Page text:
For context and background information please read:
Winter 2021-22 weather, an initial look issued on September 20th 2021.
For the third update please read Winter 2021-22 final pointers which was issued on 19/11/2021
Heavy snow in Berkhamsted, December 2009
The Central England Temperature (CET) for September was well above the 30 year average. On balance TWO considers a cooler month to be more likely to be followed by a colder winter.
The October CET is also likely to finish above the 30 year average. A correlation between warm and dry Octobers and colder than average winters has been discussed.
Publicly available data from most of the seasonal models covers the entire period of the meteorological winter.
D/J/F = December, January, February
The Climate Forecast System v2 is available on TWO. View the latest CFS v2 charts.
Since the first review, issued on September 20th 2021, the seasonal models have firmed up in suggesting:
1) Above average temperatures
2) Precipitation more likely above than below the average
It is important to appreciate that the skill level of seasonal models for the UK and north western Europe is low, in other words they are not very accurate.
The NAO is essentially a measure of pressure patterns across the North Atlantic. During the winters when a negative NAO develops, blocking areas of high pressure form at high latitudes and displace the cold Arctic air down to mid latitude locations such as the UK.
This year the likelihood of a neutral or negative NAO is considered to be slightly higher than the norm, but a predominantly positive phase is still favoured.
The QBO index is determined by the strength and direction of equatorial zonal winds in the tropical stratosphere. When the winds are in a westerly phase the index is positive and when in an easterly phase it is negative. A correlation between the strength of the jet stream across the North Atlantic and the QBO has been identified. A negative (easterly) QBO favours a weaker jet stream which in turn means a greater chance of cold spells during the winter months.
An easterly QBO is expected to continue through the winter. This is believed to increase the likelihood of a colder than average winter.
El Nino takes place when SSTs in the central-east Pacific are anomalously warm and La Nina when they are colder than average. ENSO has an impact on global weather patterns, although the link to the UK is quite weak. A weak El Nino event is believed to increase the chance of colder weather during the second half of the winter.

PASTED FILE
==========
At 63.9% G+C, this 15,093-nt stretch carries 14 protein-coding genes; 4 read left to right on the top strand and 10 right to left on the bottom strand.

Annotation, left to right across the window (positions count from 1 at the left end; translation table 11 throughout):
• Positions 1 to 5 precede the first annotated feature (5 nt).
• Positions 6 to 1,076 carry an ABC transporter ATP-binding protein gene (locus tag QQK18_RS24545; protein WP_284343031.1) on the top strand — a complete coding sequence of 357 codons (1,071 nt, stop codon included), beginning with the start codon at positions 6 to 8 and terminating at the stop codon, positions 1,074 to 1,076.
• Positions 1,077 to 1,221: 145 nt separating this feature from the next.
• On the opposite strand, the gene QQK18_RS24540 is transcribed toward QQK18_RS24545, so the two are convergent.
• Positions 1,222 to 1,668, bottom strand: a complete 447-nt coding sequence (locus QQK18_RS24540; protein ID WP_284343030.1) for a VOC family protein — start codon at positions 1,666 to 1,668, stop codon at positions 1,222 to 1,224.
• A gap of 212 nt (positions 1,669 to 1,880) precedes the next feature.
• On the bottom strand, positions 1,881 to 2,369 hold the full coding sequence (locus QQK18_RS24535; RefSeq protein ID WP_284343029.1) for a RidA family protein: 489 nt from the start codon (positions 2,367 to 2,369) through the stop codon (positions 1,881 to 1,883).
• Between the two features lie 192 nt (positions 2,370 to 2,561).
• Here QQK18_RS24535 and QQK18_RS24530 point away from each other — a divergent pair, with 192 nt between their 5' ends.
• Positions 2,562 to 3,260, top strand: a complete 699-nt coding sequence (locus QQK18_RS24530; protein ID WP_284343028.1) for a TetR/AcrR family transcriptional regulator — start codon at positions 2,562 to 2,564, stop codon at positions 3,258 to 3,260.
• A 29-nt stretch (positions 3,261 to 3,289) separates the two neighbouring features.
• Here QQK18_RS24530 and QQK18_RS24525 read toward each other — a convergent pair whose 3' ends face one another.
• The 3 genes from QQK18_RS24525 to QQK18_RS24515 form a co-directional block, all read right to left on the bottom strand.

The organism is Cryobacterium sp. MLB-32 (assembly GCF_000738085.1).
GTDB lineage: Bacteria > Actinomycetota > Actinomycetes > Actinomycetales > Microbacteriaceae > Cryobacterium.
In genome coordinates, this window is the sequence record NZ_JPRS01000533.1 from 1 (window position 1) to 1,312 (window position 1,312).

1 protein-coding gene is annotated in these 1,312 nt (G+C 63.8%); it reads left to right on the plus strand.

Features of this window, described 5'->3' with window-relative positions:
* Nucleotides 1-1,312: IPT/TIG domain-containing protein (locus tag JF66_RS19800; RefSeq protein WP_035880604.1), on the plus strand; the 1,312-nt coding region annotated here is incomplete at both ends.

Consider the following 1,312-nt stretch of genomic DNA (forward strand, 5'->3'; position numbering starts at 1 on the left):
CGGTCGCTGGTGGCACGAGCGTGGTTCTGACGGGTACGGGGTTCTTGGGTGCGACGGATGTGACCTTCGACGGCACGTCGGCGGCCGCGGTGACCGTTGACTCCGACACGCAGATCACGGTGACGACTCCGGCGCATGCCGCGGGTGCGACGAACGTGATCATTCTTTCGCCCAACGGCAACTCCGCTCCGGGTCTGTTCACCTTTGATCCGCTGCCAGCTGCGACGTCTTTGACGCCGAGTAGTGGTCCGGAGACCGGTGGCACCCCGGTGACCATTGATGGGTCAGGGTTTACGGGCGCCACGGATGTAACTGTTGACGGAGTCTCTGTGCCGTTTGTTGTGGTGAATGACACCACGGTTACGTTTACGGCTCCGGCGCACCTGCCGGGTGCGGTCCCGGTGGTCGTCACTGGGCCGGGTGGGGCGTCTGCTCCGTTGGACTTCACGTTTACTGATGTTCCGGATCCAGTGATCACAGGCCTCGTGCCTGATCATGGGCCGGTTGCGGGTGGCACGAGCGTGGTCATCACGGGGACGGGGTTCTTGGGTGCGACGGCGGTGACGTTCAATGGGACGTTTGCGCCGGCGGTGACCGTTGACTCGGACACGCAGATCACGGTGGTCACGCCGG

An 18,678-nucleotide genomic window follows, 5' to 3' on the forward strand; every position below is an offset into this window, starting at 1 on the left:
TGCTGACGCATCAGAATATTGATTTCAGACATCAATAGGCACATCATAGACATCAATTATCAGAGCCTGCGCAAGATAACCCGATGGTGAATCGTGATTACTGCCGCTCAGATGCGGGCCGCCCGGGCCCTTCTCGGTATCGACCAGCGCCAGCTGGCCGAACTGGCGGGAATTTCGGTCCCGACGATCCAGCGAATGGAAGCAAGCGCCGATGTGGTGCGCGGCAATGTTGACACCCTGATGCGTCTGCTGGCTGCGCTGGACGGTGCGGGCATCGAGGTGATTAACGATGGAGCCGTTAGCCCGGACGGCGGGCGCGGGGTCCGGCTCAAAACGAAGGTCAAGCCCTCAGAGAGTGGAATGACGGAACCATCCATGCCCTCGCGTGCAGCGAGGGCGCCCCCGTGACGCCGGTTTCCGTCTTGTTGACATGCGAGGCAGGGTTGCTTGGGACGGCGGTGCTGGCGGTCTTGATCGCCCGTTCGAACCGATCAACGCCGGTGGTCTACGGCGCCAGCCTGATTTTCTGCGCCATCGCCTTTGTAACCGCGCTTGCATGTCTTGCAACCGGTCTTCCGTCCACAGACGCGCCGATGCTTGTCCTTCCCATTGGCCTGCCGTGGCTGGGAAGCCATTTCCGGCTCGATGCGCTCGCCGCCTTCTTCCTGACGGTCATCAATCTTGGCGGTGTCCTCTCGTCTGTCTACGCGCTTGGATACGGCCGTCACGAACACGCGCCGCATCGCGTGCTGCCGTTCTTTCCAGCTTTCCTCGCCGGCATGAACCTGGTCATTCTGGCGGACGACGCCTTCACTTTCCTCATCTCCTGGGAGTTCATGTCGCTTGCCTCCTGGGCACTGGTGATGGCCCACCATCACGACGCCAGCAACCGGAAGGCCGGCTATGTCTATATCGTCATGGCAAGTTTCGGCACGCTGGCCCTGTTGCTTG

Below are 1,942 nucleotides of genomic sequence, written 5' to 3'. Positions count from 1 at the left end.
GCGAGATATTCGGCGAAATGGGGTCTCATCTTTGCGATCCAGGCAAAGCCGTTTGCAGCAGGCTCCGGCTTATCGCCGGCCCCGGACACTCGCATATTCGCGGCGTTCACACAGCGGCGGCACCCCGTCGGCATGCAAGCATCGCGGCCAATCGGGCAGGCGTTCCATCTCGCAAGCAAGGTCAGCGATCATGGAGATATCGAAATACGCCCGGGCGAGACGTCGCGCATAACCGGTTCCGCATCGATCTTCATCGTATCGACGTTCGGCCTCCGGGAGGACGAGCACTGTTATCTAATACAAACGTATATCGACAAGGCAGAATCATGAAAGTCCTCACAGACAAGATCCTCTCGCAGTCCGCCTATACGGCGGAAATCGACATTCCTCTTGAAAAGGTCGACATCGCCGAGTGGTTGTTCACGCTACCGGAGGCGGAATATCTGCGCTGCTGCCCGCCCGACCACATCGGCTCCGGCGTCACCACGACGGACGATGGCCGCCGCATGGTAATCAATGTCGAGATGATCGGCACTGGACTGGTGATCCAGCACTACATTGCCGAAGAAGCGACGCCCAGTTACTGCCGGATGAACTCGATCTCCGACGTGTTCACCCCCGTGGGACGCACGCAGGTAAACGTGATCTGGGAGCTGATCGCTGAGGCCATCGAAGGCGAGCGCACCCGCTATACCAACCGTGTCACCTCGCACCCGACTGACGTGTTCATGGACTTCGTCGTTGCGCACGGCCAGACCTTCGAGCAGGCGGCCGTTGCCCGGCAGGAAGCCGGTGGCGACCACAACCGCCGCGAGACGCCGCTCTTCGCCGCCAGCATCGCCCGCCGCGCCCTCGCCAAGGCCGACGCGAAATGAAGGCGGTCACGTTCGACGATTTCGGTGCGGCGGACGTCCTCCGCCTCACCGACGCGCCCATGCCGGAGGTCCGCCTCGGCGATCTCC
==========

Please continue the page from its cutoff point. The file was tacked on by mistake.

Forecasting the ENSO conditions several months ahead is prone to error, but at the moment there is a 87% chance of a La Nina event persisting through the Northern Hemisphere winter. The percentage chance has further increased since the previous update.
The TWO view is a weak La Nina increases the chance of a cold winter in western Europe. A strong event probably diminishes it.
SSTs to the north and west of the UK are mostly above the norm. This will help to make northerly air streams less cold than would otherwise be the case.
The link between solar activity and the weather remains controversial. There is a suggestion that colder winters are more likely to occur in the UK close to or shortly after a solar minimum is reached.
The coming winter is expected to coincide with the early phase of Solar Cycle 25. The position of the solar cycle may increase the chance of a cold winter in western Europe.
The Winter Analogue Index (WAI) 30 day tracker at the time of publication has the 10 best Northern Hemisphere matches as follows:
1) 1955 (Cold)
2) 2005 (Close to average)
3) 2013 (Very mild)
4) 1973 (Mild)
5) 1968 (Cold)
6) 1995 (Cold)
7) 2007 (Very mild)
8) 1982 (Close to average)
9) 2017 (Close to average)
10) 1998 (Very mild)
At this stage the WAI has an even split between cold, mild and average winters. Later in the autumn the 60 day tracker will become available and it will be used as an input in the winter forecast.
Taken as is, the current 30 day tracker possibly suggests a greater chance of a cold winter than has been the case in recent years.
Since the first update the seasonal models have firmed up on pointing towards a mild winter in the UK. The precipitation forecast has also leaned further towards a wetter than normal season.
Other factors such as NAO, QBO and La Nina are consistent with the previous update.
The WAI was not available when the first update was issued. However, it may offer weak support for an increased chance of an average or colder than average winter compared to recent years.
Nonetheless, recent climatology favours milder conditions. Most months this year have produced positive temperature anomalies, although spring (March, April and May) was colder than the 30 year average and winter 2020-21 was close to the norm in the south and colder in the north.
Taking the above into account the current TWO view is that a milder season is favoured, but there are a number of pointers which support a cold scenario.
The TWO winter forecast is released at the end of November and it will also consider how weather patterns developed during the last weeks of the meteorological autumn.
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A huge range of charts and data is freely available.
Models include UK Met Office UKV and MOGREPS-G, ECMWF, NCEP GFS, Meteo France Arpege and Arome.